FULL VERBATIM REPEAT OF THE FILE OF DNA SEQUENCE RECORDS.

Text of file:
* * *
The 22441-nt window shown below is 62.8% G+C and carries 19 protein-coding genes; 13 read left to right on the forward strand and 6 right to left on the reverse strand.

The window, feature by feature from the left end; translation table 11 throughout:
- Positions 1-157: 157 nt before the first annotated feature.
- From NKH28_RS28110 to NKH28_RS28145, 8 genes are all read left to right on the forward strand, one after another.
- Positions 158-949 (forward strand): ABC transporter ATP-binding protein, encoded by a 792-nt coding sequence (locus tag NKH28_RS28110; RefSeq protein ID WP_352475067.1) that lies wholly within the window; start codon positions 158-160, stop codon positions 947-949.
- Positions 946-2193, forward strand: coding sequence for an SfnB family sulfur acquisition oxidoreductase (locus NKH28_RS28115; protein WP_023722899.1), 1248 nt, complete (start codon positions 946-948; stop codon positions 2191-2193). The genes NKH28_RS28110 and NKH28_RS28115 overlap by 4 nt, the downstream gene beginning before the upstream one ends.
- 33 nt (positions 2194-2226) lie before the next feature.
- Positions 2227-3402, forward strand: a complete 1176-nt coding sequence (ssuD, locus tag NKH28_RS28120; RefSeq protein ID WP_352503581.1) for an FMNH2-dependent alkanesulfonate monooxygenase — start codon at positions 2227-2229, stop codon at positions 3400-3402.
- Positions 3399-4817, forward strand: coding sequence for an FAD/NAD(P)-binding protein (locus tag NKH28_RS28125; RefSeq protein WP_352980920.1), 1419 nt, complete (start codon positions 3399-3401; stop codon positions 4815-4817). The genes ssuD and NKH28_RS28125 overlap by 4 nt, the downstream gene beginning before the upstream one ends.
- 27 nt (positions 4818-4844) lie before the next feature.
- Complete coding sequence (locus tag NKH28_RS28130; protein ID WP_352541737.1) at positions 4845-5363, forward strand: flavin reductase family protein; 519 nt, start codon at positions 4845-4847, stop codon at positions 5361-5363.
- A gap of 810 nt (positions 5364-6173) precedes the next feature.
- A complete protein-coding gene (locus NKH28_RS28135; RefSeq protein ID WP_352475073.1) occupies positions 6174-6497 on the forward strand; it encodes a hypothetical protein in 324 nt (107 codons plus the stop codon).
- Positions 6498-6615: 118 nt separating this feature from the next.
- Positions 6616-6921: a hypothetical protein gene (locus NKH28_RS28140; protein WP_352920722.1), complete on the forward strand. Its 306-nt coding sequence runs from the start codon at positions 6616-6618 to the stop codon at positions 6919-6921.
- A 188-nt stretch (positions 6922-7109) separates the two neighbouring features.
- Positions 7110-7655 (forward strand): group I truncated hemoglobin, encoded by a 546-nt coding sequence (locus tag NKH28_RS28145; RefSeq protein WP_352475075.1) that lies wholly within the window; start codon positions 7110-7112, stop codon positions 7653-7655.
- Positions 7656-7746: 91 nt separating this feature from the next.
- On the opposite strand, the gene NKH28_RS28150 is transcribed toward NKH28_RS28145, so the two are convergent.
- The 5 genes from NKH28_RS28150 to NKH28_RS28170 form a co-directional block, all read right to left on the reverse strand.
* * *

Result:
The 22441-nt window shown below is 62.8% G+C and carries 19 protein-coding genes; 13 read left to right on the forward strand and 6 right to left on the reverse strand.

The window, feature by feature from the left end; translation table 11 throughout:
- Positions 1-157: 157 nt before the first annotated feature.
- From NKH28_RS28110 to NKH28_RS28145, 8 genes are all read left to right on the forward strand, one after another.
- Positions 158-949 (forward strand): ABC transporter ATP-binding protein, encoded by a 792-nt coding sequence (locus tag NKH28_RS28110; RefSeq protein ID WP_352475067.1) that lies wholly within the window; start codon positions 158-160, stop codon positions 947-949.
- Positions 946-2193, forward strand: coding sequence for an SfnB family sulfur acquisition oxidoreductase (locus NKH28_RS28115; protein WP_023722899.1), 1248 nt, complete (start codon positions 946-948; stop codon positions 2191-2193). The genes NKH28_RS28110 and NKH28_RS28115 overlap by 4 nt, the downstream gene beginning before the upstream one ends.
- 33 nt (positions 2194-2226) lie before the next feature.
- Positions 2227-3402, forward strand: a complete 1176-nt coding sequence (ssuD, locus tag NKH28_RS28120; RefSeq protein ID WP_352503581.1) for an FMNH2-dependent alkanesulfonate monooxygenase — start codon at positions 2227-2229, stop codon at positions 3400-3402.
- Positions 3399-4817, forward strand: coding sequence for an FAD/NAD(P)-binding protein (locus tag NKH28_RS28125; RefSeq protein WP_352980920.1), 1419 nt, complete (start codon positions 3399-3401; stop codon positions 4815-4817). The genes ssuD and NKH28_RS28125 overlap by 4 nt, the downstream gene beginning before the upstream one ends.
- 27 nt (positions 4818-4844) lie before the next feature.
- Complete coding sequence (locus tag NKH28_RS28130; protein ID WP_352541737.1) at positions 4845-5363, forward strand: flavin reductase family protein; 519 nt, start codon at positions 4845-4847, stop codon at positions 5361-5363.
- A gap of 810 nt (positions 5364-6173) precedes the next feature.
- A complete protein-coding gene (locus NKH28_RS28135; RefSeq protein ID WP_352475073.1) occupies positions 6174-6497 on the forward strand; it encodes a hypothetical protein in 324 nt (107 codons plus the stop codon).
- Positions 6498-6615: 118 nt separating this feature from the next.
- Positions 6616-6921: a hypothetical protein gene (locus NKH28_RS28140; protein WP_352920722.1), complete on the forward strand. Its 306-nt coding sequence runs from the start codon at positions 6616-6618 to the stop codon at positions 6919-6921.
- A 188-nt stretch (positions 6922-7109) separates the two neighbouring features.
- Positions 7110-7655 (forward strand): group I truncated hemoglobin, encoded by a 546-nt coding sequence (locus tag NKH28_RS28145; RefSeq protein WP_352475075.1) that lies wholly within the window; start codon positions 7110-7112, stop codon positions 7653-7655.
- Positions 7656-7746: 91 nt separating this feature from the next.
- On the opposite strand, the gene NKH28_RS28150 is transcribed toward NKH28_RS28145, so the two are convergent.
- The 5 genes from NKH28_RS28150 to NKH28_RS28170 form a co-directional block, all read right to left on the reverse strand.